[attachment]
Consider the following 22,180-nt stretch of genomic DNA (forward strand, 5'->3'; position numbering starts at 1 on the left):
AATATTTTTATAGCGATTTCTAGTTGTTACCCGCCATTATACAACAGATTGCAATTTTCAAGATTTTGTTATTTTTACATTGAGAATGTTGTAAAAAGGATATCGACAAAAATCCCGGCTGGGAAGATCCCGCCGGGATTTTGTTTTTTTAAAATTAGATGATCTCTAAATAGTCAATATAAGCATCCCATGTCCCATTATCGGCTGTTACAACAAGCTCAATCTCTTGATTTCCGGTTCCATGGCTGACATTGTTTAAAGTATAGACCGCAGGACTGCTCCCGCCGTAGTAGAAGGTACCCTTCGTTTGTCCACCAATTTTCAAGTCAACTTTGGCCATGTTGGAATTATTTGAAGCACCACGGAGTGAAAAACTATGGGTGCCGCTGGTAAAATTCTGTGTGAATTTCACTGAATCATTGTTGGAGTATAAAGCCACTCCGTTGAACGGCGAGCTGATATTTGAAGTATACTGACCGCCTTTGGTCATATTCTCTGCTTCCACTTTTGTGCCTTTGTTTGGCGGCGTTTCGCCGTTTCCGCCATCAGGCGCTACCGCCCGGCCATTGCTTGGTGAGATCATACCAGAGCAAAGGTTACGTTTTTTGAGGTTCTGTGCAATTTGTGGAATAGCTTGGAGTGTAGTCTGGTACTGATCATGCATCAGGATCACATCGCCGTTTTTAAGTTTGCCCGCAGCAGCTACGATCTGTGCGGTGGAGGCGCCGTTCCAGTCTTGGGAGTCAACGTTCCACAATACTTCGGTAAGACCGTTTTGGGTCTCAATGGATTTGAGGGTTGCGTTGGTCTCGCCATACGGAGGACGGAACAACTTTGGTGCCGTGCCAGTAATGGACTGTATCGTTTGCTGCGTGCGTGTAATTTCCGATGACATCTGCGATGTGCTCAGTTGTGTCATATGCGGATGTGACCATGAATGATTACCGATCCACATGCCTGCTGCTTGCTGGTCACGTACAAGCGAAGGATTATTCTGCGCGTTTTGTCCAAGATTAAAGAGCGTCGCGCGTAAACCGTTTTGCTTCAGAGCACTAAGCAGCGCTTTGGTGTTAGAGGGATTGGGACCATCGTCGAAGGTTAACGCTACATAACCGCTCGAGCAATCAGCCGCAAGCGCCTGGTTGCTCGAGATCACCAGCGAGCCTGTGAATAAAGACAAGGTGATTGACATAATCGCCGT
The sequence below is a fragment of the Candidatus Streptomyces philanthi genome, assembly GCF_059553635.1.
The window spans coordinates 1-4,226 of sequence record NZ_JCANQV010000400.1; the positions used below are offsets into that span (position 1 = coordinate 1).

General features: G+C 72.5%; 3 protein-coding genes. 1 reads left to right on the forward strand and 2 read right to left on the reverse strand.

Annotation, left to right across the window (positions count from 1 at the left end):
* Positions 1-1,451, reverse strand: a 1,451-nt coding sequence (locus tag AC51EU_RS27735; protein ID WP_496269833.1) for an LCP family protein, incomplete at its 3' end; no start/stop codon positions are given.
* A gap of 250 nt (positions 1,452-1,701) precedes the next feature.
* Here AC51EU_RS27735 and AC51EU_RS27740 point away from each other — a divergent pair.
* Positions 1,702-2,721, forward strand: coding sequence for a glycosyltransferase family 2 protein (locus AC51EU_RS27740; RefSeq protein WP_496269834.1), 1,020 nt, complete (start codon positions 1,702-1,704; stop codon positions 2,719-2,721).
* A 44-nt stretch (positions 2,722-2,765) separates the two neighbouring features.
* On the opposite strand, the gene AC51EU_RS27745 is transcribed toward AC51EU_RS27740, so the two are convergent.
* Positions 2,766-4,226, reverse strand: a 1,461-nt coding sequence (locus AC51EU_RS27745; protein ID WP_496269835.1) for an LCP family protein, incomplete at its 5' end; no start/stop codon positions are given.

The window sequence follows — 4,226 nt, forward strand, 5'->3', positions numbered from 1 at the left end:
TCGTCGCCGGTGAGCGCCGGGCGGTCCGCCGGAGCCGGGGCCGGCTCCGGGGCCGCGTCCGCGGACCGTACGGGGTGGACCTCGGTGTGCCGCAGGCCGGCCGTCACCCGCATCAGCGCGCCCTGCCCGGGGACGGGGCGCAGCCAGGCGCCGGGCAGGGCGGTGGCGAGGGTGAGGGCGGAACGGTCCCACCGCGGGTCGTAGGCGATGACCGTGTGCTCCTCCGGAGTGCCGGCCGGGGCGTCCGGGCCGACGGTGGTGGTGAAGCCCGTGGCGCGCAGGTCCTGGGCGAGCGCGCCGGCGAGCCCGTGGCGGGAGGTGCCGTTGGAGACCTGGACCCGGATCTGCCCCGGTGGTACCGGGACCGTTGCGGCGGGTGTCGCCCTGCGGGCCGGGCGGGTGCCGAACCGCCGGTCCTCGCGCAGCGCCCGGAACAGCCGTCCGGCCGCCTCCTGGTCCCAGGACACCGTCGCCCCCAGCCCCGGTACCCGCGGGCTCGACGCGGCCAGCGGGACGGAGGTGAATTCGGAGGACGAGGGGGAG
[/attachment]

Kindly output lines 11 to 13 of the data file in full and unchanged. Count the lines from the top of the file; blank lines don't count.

* A 44-nt stretch (positions 2,722-2,765) separates the two neighbouring features.
* On the opposite strand, the gene AC51EU_RS27745 is transcribed toward AC51EU_RS27740, so the two are convergent.
* Positions 2,766-4,226, reverse strand: a 1,461-nt coding sequence (locus AC51EU_RS27745; protein ID WP_496269835.1) for an LCP family protein, incomplete at its 5' end; no start/stop codon positions are given.